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Prebiotics and synbiotics – in ovo delivery for improved lifespan condition in chicken.

ABSTRACT: Commercially produced chickens have become key food-producing animals in the global food system. The scale of production in industrial settings has changed management systems to a point now very far from traditional methods. During the perinatal period, newly hatched chicks undergo processing, vaccination and transportation, which introduces a gap in access to feed and water. This gap, referred to as the hatching window, dampens the potential for microflora inoculation and as such, prevents proper microbiome, gastrointestinal system and innate immunity development. As a consequence, the industrial production of chickens with a poor microbial profile leads to enteric microbial infestation and infectious disease outbreaks, which became even more prevalent after the withdrawal of antibiotic growth promoters on many world markets (e.g., the EU).This review presents the rationale, methodology and life-long effects of in ovo stimulation of chicken microflora. In ovo stimulation provides efficient embryonic microbiome colonization with commensal microflora during the perinatal period. A carefully selected bioactive formulation (prebiotics, probiotics alone or combined into synbiotics) is delivered into the air cell of the egg on day 12 of egg incubation. The prebiotic penetrates the outer and inner egg membranes and stimulates development on the innate microflora in the embryonic guts. Probiotics are available after the mechanical breakage of the shell membranes by the chick’s beak at the beginning of hatching (day 19). The intestinal microflora after in ovo stimulation is potent enough for competitive exclusion and programs the lifespan condition. We present the effects of different combinations of prebiotic and probiotic delivered in ovo on day 12 of egg incubation on microflora, growth traits, feed efficiency, intestinal morphology, meat microstructure and quality, immune system development, physiological characteristics and the transcriptome of the broiler chickens.We discuss the differences between in ovo stimulation (day 12 of egg incubation) and in ovo feeding (days 17–18 of egg incubation) and speculate about possible future developments in this field. In summary, decades of research on in ovo stimulation and the lifelong effects support this method as efficient programming of lifespan conditions in commercially raised chickens.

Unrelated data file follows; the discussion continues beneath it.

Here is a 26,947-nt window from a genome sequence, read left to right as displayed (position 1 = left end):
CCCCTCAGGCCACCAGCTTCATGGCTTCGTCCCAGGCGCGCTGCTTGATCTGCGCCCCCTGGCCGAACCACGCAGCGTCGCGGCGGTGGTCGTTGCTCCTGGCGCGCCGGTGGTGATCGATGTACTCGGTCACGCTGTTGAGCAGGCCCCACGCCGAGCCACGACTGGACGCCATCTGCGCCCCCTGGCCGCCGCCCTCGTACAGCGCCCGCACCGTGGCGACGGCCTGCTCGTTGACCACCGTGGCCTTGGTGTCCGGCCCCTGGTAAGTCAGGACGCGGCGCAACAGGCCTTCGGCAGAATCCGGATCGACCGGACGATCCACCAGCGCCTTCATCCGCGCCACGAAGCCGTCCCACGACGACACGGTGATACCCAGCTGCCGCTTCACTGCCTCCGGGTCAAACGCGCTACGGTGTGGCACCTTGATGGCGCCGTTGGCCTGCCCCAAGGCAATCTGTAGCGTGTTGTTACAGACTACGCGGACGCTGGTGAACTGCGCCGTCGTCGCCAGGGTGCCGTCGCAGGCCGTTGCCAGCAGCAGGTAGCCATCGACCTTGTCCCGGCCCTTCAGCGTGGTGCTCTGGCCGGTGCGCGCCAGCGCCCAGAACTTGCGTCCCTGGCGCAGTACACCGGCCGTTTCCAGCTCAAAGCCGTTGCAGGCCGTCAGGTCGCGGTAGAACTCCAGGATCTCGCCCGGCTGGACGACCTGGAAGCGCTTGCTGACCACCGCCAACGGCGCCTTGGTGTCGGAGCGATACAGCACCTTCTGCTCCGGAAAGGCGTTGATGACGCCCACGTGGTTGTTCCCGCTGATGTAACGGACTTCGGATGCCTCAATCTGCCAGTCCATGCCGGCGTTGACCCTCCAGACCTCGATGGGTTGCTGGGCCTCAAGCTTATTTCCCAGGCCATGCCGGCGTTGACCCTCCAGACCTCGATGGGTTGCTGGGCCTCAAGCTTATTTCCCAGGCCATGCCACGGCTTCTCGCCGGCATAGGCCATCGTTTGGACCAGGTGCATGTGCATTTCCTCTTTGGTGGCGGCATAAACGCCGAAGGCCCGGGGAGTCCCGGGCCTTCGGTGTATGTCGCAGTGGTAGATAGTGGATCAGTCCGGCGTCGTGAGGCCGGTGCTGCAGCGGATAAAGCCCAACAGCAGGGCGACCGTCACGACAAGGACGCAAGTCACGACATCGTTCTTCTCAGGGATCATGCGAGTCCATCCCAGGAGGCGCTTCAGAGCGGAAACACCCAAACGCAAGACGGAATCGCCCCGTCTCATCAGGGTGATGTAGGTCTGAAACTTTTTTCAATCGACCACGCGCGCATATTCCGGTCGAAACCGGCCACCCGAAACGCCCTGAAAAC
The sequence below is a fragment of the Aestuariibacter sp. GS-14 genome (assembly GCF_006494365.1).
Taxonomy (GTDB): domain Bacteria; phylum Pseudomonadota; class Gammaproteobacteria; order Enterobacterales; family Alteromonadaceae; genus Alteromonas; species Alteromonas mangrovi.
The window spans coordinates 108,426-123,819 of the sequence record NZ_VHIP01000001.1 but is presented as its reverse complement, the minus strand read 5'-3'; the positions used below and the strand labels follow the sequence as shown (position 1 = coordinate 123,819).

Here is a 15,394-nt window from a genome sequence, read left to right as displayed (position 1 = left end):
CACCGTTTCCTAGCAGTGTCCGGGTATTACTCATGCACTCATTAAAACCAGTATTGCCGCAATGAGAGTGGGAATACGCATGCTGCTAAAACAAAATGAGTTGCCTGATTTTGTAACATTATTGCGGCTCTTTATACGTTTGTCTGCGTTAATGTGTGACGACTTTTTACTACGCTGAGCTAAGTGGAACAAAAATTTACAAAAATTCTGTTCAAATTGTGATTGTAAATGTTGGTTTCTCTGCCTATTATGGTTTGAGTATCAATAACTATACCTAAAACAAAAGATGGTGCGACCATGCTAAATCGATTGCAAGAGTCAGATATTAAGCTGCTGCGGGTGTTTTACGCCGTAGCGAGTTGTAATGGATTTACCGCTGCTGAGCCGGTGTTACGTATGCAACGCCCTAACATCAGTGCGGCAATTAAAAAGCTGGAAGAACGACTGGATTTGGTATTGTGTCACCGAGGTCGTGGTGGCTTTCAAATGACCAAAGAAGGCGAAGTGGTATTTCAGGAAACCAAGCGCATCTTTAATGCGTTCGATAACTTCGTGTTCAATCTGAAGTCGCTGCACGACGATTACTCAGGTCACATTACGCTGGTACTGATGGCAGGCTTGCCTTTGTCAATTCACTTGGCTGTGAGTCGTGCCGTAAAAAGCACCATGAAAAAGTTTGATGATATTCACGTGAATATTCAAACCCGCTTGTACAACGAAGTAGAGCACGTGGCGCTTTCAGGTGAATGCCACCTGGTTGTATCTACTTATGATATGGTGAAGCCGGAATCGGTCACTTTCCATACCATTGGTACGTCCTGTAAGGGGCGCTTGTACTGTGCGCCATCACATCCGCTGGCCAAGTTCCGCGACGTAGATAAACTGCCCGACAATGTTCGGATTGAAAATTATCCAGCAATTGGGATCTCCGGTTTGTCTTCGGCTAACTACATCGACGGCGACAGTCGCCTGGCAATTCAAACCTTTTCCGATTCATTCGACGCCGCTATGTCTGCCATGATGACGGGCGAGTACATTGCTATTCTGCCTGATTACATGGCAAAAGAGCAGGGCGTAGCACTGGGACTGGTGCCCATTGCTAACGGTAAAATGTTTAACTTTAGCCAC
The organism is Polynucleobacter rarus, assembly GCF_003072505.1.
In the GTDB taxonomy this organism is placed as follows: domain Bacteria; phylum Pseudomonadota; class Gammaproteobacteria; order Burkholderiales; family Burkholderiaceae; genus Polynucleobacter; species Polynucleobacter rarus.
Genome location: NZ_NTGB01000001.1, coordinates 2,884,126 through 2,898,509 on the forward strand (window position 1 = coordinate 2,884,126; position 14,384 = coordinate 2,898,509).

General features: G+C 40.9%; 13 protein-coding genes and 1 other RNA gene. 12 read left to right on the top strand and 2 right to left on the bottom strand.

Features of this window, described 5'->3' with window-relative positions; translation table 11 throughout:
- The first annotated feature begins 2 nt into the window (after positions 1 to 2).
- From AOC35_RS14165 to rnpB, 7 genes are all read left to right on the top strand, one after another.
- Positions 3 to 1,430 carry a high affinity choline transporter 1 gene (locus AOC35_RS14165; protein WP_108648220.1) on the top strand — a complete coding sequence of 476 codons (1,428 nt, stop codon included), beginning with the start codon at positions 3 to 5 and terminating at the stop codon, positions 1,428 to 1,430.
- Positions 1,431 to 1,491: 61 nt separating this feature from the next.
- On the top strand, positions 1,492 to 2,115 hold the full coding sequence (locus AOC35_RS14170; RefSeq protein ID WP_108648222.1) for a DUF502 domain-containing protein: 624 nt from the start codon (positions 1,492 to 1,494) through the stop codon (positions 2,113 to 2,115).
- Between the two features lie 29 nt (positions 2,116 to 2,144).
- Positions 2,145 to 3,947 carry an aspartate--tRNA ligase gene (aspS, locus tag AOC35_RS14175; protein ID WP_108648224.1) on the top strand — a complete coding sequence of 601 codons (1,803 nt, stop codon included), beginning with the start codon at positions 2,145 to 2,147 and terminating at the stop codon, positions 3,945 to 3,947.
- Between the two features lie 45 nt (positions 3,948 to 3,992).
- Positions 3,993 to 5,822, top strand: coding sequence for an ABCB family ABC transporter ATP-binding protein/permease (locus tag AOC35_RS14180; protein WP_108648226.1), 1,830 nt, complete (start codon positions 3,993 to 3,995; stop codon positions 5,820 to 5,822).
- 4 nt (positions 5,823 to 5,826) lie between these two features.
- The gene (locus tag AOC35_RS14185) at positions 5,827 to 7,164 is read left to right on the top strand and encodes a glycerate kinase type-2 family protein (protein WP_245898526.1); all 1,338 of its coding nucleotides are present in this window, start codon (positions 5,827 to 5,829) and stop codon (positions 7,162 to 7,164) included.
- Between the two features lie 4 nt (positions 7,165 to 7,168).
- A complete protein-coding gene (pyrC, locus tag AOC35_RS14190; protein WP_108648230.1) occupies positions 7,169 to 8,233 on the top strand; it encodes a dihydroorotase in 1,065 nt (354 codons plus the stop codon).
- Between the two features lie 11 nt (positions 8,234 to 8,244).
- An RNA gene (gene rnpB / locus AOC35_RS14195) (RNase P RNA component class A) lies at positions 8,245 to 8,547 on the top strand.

PROVIDER: S-EPMC6296066 | BioStudies | 2018-01-01T00:00:00Z


REPOSITORIES: biostudies

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